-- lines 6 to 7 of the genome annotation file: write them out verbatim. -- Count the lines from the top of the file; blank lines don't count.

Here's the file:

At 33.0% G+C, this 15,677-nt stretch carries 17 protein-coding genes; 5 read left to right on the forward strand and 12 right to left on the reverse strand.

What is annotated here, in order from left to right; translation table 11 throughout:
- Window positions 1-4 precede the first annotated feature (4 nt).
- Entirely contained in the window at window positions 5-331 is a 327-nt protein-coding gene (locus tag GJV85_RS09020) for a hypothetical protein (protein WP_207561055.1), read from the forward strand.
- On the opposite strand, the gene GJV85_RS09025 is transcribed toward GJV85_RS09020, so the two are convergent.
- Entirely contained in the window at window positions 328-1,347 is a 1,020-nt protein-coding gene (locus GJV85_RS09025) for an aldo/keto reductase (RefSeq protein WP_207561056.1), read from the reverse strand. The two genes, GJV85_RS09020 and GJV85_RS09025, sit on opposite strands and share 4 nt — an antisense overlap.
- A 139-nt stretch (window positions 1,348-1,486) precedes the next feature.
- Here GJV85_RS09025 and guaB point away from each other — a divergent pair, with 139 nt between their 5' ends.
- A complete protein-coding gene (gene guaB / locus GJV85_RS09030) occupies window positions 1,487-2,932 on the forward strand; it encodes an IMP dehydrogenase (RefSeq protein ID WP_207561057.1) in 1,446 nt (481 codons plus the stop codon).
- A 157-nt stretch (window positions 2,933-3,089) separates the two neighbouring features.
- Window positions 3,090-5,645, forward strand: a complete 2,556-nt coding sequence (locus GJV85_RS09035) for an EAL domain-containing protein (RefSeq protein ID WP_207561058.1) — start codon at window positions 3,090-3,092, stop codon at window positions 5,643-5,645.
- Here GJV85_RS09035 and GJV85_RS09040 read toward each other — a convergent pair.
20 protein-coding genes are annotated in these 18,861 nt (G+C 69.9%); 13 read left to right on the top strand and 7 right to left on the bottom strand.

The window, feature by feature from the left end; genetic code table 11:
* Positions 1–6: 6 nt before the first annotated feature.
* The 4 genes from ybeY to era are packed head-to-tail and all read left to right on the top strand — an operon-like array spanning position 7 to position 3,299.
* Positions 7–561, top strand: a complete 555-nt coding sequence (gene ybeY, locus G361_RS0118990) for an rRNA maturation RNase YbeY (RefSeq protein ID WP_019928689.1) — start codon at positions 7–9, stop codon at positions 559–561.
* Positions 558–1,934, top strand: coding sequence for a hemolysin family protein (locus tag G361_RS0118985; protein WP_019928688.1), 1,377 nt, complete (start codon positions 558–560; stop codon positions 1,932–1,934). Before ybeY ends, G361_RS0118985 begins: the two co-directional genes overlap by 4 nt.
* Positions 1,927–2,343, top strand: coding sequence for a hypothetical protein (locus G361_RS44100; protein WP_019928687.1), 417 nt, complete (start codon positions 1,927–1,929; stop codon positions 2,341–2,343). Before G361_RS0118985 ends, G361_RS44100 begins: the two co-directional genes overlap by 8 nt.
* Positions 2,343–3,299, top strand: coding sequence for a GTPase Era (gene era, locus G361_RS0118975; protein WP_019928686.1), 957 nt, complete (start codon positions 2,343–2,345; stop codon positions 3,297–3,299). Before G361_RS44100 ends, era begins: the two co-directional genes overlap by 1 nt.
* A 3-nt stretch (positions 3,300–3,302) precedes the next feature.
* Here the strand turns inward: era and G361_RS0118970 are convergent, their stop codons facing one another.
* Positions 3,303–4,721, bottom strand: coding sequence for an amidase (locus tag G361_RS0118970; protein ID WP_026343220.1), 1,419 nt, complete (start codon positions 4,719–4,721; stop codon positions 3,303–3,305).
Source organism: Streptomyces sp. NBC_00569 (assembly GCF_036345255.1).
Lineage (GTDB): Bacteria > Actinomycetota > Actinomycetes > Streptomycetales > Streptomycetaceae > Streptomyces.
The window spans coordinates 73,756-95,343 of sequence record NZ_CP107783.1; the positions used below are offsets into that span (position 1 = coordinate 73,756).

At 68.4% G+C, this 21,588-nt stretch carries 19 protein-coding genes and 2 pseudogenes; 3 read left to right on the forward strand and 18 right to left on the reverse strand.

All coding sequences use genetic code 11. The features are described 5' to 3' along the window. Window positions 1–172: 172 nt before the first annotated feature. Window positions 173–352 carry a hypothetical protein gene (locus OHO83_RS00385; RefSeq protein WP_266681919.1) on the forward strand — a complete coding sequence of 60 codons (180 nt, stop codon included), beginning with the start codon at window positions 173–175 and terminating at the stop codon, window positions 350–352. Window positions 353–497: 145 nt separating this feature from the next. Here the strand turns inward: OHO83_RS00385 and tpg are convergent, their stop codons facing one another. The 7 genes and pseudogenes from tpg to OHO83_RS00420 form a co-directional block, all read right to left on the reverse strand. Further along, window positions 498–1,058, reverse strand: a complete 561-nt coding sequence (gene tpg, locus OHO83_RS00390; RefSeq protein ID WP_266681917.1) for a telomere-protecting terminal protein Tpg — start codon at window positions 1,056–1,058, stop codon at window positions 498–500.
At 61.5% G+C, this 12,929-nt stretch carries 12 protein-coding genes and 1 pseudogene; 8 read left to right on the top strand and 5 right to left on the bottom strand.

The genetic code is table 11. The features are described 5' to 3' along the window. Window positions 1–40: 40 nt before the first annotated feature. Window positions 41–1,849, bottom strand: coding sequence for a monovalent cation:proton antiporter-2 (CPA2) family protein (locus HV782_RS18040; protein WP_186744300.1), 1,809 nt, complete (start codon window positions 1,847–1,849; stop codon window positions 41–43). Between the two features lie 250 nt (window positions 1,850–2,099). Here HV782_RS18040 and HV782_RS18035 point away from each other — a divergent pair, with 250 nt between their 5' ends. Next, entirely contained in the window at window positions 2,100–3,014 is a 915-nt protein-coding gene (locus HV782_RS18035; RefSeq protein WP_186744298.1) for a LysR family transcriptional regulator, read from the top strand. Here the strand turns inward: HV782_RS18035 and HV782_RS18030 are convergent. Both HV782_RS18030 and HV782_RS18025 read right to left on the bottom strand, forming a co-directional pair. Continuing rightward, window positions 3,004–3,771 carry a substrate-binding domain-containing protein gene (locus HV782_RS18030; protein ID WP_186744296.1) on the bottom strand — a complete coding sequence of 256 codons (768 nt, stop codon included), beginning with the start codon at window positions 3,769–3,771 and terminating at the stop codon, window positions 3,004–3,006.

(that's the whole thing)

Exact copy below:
- Entirely contained in the window at window positions 328-1,347 is a 1,020-nt protein-coding gene (locus GJV85_RS09025) for an aldo/keto reductase (RefSeq protein WP_207561056.1), read from the reverse strand. The two genes, GJV85_RS09020 and GJV85_RS09025, sit on opposite strands and share 4 nt — an antisense overlap.
- A 139-nt stretch (window positions 1,348-1,486) precedes the next feature.